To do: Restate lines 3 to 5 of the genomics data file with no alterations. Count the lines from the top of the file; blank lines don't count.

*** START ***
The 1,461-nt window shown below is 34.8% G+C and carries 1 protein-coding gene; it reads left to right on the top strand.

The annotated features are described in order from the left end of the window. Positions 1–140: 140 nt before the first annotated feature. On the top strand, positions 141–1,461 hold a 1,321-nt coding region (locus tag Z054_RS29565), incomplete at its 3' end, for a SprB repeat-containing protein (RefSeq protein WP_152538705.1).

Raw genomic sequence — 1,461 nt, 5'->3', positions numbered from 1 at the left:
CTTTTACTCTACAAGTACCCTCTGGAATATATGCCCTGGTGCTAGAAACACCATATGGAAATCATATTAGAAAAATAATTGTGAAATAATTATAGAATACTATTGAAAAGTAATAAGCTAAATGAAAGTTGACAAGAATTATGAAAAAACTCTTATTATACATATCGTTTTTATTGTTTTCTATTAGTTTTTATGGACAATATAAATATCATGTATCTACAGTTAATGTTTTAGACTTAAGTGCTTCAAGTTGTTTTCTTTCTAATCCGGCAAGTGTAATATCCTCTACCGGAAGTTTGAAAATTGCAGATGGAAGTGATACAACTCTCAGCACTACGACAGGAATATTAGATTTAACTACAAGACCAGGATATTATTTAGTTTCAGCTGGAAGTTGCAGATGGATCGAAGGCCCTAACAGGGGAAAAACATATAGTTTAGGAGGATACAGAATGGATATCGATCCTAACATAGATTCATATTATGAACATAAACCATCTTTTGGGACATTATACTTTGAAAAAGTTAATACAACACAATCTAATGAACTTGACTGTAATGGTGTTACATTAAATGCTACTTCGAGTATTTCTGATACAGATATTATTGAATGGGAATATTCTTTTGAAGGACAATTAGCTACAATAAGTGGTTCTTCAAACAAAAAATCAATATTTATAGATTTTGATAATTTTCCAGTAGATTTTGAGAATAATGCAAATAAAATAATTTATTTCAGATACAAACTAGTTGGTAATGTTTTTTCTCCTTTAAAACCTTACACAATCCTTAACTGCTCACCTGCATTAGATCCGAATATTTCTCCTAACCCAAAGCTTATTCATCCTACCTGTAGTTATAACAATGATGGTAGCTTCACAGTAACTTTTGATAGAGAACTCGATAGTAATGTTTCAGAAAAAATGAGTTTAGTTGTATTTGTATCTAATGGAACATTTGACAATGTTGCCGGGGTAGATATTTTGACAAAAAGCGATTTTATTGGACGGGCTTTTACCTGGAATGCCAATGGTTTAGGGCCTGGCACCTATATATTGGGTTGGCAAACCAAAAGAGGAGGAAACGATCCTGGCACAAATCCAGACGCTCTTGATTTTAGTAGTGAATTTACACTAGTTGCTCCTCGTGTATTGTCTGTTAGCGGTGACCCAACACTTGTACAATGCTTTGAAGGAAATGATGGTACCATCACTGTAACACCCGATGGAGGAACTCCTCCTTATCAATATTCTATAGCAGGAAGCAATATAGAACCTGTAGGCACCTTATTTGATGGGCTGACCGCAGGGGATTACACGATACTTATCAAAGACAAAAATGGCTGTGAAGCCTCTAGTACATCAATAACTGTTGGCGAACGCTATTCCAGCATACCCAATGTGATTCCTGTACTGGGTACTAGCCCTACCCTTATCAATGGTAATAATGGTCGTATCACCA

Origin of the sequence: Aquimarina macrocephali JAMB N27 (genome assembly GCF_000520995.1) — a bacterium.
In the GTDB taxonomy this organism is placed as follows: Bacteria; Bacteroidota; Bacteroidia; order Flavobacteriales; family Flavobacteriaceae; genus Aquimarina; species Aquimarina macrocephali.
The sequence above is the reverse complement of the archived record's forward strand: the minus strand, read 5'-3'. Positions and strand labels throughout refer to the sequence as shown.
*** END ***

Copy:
Raw genomic sequence — 1,461 nt, 5'->3', positions numbered from 1 at the left:
CTTTTACTCTACAAGTACCCTCTGGAATATATGCCCTGGTGCTAGAAACACCATATGGAAATCATATTAGAAAAATAATTGTGAAATAATTATAGAATACTATTGAAAAGTAATAAGCTAAATGAAAGTTGACAAGAATTATGAAAAAACTCTTATTATACATATCGTTTTTATTGTTTTCTATTAGTTTTTATGGACAATATAAATATCATGTATCTACAGTTAATGTTTTAGACTTAAGTGCTTCAAGTTGTTTTCTTTCTAATCCGGCAAGTGTAATATCCTCTACCGGAAGTTTGAAAATTGCAGATGGAAGTGATACAACTCTCAGCACTACGACAGGAATATTAGATTTAACTACAAGACCAGGATATTATTTAGTTTCAGCTGGAAGTTGCAGATGGATCGAAGGCCCTAACAGGGGAAAAACATATAGTTTAGGAGGATACAGAATGGATATCGATCCTAACATAGATTCATATTATGAACATAAACCATCTTTTGGGACATTATACTTTGAAAAAGTTAATACAACACAATCTAATGAACTTGACTGTAATGGTGTTACATTAAATGCTACTTCGAGTATTTCTGATACAGATATTATTGAATGGGAATATTCTTTTGAAGGACAATTAGCTACAATAAGTGGTTCTTCAAACAAAAAATCAATATTTATAGATTTTGATAATTTTCCAGTAGATTTTGAGAATAATGCAAATAAAATAATTTATTTCAGATACAAACTAGTTGGTAATGTTTTTTCTCCTTTAAAACCTTACACAATCCTTAACTGCTCACCTGCATTAGATCCGAATATTTCTCCTAACCCAAAGCTTATTCATCCTACCTGTAGTTATAACAATGATGGTAGCTTCACAGTAACTTTTGATAGAGAACTCGATAGTAATGTTTCAGAAAAAATGAGTTTAGTTGTATTTGTATCTAATGGAACATTTGACAATGTTGCCGGGGTAGATATTTTGACAAAAAGCGATTTTATTGGACGGGCTTTTACCTGGAATGCCAATGGTTTAGGGCCTGGCACCTATATATTGGGTTGGCAAACCAAAAGAGGAGGAAACGATCCTGGCACAAATCCAGACGCTCTTGATTTTAGTAGTGAATTTACACTAGTTGCTCCTCGTGTATTGTCTGTTAGCGGTGACCCAACACTTGTACAATGCTTTGAAGGAAATGATGGTACCATCACTGTAACACCCGATGGAGGAACTCCTCCTTATCAATATTCTATAGCAGGAAGCAATATAGAACCTGTAGGCACCTTATTTGATGGGCTGACCGCAGGGGATTACACGATACTTATCAAAGACAAAAATGGCTGTGAAGCCTCTAGTACATCAATAACTGTTGGCGAACGCTATTCCAGCATACCCAATGTGATTCCTGTACTGGGTACTAGCCCTACCCTTATCAATGGTAATAATGGTCGTATCACCA

Origin of the sequence: Aquimarina macrocephali JAMB N27 (genome assembly GCF_000520995.1) — a bacterium.